As Miguel runs through his list of unlikely foes—pretty boys who bullied him for popping a boner during class (allowing for a high school version of the Anchorman joke “It’s the pleats!”) or for having fake Jordans or for being Not White—the ridiculously overblown affect of a soft-spoken high schooler trying to fistfight is finally translated on-screen. Rodriguez envisions Miguel’s imagined battles as different stylistic pastiches, swiped from the movies Miguel likes. A Bruce Lee showdown boasts a brassy score and tinny sound design while The Matrix-inspired duel lights the superhuman jumps flying through its gymnasium in cold green. It’s cute, with the best of the bunch being an animated One Punch Man section—no martial arts movies or Edgar Wright-like flourishes can overcome how resonant anime is with high school’s over-the-top emotions. It helps that Miguel Wants to Fight, like so much anime, is filled with flashbacks and rehashes to stretch it out to feature-length.

Miguel Wants to Fight is barely 70 minutes, desperately hanging onto its sparring partners before being saved by the credits’ bell. There is so little in the script aside from the zingers and pop culture riffs leading to and forming its series of imagined confrontations that, when the movie decides it’d like us to care about Miguel’s relationship with his dad, or David, or himself, it’s a series of groggy swings and misses. There’s no emotional foundation here, no perspective. There is no lesson about friendship, loyalty, or the falsehoods behind the veneer of macho toughness. This isn’t a “meet me after school” special. It’s half an episode of something, allowed to run wild.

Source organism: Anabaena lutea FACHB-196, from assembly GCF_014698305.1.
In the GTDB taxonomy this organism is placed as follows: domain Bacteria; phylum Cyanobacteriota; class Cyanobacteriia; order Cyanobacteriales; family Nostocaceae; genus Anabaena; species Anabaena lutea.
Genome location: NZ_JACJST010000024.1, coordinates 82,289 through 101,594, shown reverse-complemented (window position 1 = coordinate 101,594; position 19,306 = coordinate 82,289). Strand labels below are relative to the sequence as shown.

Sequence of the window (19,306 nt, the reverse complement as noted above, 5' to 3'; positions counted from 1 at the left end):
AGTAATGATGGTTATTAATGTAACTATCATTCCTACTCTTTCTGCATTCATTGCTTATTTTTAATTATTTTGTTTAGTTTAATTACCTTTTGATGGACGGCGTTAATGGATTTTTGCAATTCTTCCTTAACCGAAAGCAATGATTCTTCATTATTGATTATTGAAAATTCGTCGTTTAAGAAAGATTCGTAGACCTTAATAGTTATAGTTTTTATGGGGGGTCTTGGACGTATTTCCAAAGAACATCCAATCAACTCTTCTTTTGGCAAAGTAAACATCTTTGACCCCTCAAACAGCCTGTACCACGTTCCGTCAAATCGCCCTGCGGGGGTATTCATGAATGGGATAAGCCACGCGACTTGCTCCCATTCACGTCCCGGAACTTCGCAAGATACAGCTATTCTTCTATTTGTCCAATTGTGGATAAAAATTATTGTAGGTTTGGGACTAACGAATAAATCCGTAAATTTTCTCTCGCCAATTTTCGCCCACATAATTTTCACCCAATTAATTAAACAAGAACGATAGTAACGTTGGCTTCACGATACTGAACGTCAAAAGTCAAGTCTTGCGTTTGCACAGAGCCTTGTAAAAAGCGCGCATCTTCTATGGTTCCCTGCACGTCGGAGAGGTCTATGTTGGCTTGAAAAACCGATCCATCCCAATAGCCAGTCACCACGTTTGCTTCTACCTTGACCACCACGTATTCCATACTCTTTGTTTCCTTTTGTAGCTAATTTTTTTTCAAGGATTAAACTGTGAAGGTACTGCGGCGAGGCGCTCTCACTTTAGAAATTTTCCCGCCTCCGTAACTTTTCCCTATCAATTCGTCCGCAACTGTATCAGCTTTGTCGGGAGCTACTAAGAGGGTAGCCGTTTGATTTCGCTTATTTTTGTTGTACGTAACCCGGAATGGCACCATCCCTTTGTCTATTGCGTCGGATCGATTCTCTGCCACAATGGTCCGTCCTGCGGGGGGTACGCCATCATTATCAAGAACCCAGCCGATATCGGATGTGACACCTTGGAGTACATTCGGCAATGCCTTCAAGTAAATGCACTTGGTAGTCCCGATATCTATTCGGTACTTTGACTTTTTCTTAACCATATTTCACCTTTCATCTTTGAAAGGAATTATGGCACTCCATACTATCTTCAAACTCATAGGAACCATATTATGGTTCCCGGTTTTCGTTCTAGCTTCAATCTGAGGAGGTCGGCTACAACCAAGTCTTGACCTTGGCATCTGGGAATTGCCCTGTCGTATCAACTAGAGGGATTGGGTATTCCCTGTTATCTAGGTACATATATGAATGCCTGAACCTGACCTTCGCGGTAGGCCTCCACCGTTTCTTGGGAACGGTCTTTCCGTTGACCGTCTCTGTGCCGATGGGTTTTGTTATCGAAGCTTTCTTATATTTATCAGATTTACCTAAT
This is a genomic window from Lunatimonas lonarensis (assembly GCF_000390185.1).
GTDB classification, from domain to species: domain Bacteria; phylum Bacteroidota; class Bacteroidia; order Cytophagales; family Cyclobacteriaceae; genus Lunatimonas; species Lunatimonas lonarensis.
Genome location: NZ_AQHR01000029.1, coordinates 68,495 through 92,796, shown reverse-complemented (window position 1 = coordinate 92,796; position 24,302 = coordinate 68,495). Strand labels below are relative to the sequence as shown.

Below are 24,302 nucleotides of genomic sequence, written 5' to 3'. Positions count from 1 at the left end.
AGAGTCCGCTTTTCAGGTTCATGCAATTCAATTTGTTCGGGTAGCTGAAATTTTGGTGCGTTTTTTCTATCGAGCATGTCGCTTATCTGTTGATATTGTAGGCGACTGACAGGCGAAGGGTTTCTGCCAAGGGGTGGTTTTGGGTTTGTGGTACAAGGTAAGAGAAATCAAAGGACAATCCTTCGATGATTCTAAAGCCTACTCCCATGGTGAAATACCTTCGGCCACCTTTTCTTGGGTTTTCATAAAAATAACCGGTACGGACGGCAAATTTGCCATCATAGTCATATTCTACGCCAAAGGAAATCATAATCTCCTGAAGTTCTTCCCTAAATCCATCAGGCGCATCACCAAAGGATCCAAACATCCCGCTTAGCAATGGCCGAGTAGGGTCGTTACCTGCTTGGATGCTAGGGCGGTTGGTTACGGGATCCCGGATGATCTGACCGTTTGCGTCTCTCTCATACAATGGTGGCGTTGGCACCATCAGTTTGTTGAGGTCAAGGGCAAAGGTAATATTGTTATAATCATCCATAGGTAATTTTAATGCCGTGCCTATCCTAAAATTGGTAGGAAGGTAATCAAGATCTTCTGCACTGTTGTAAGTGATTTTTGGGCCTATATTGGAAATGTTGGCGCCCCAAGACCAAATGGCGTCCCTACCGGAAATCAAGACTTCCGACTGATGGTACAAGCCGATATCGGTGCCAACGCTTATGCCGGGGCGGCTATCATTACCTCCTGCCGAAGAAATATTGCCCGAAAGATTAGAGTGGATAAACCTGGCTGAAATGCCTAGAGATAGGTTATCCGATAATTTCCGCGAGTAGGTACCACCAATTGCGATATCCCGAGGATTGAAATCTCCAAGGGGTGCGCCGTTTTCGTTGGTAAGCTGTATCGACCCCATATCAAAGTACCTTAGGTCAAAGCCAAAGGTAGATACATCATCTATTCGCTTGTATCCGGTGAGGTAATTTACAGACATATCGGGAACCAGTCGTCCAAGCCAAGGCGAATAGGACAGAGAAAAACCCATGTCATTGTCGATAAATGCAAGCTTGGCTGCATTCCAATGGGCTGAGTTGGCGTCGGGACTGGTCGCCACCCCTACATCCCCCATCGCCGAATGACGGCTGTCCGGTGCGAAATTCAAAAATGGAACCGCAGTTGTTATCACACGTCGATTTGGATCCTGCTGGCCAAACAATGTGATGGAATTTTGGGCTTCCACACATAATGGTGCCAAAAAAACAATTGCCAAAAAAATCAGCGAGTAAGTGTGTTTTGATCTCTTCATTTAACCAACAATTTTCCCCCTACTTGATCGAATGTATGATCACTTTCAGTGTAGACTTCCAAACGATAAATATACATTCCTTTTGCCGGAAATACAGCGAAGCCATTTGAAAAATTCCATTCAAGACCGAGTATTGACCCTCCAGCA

Miguel is sometimes reminded that his journey is misguided—that he might be a bad, selfish guy even if he’s not drawing first blood—but these moments are churned through and buried, like any good high school boy does with negative thoughts. And if Miguel Wants to Fight stuck to its silly guns, purely being a series of parodic riffs about the media that teens (and the movie’s writers) think is awesome, it could’ve been a breezy little nothing without an ounce of introspection. But aside from the jokes that actually work (a textbook’s instructions warp, pre-battle into variations of “Fuck him up, Miguel”), the tone staggers from corner to corner. A bloody, brutal dream-fight fake-out interrupts otherwise bright and cartoony nonsense. An edited-for-social-media aesthetic, with face filters and drawn-on effects, disappears when it’s time for a heart-to-heart with dad, or a teacher, or a neighbor who just got out of jail. Miguel Wants to Fight could never have been a contender, but these scenes feel like throwing the bout, just because these kinds of movies are supposed to have moments like this.

Miguel Wants to Fight is a flyweight comedy with the misfortune of coming out the same year as the similarly style-forward, action-spoofing teen reckoning Polite Society. Even if it wasn’t clearly outclassed by a recent peer, Miguel Wants to Fight is never more than its references—though its cast can charm and its details feel real, its most specific observation is one of superficiality, and that’s all it can offer. Like the high schoolers that will watch it, Miguel Wants to Fight and its characters love Jackie Chan and John Wick and talking shit. But it spends so much energy being relatable that it never considers being enjoyable.

Director: Oz Rodriguez
Writer: Jason Concepcion, Shea Serrano
Starring: Tyler Dean Flores, Christian Vunipola, Imani Lewis, Suraj Partha, Raúl Castillo, Dascha Polanco, Andrea Navedo
Release Date: August 16, 2023 (Hulu)

Jacob Oller is Movies Editor at Paste Magazine. You can follow him on Twitter at @jacoboller.

For all the latest movie news, reviews, lists and features, follow @PasteMovies.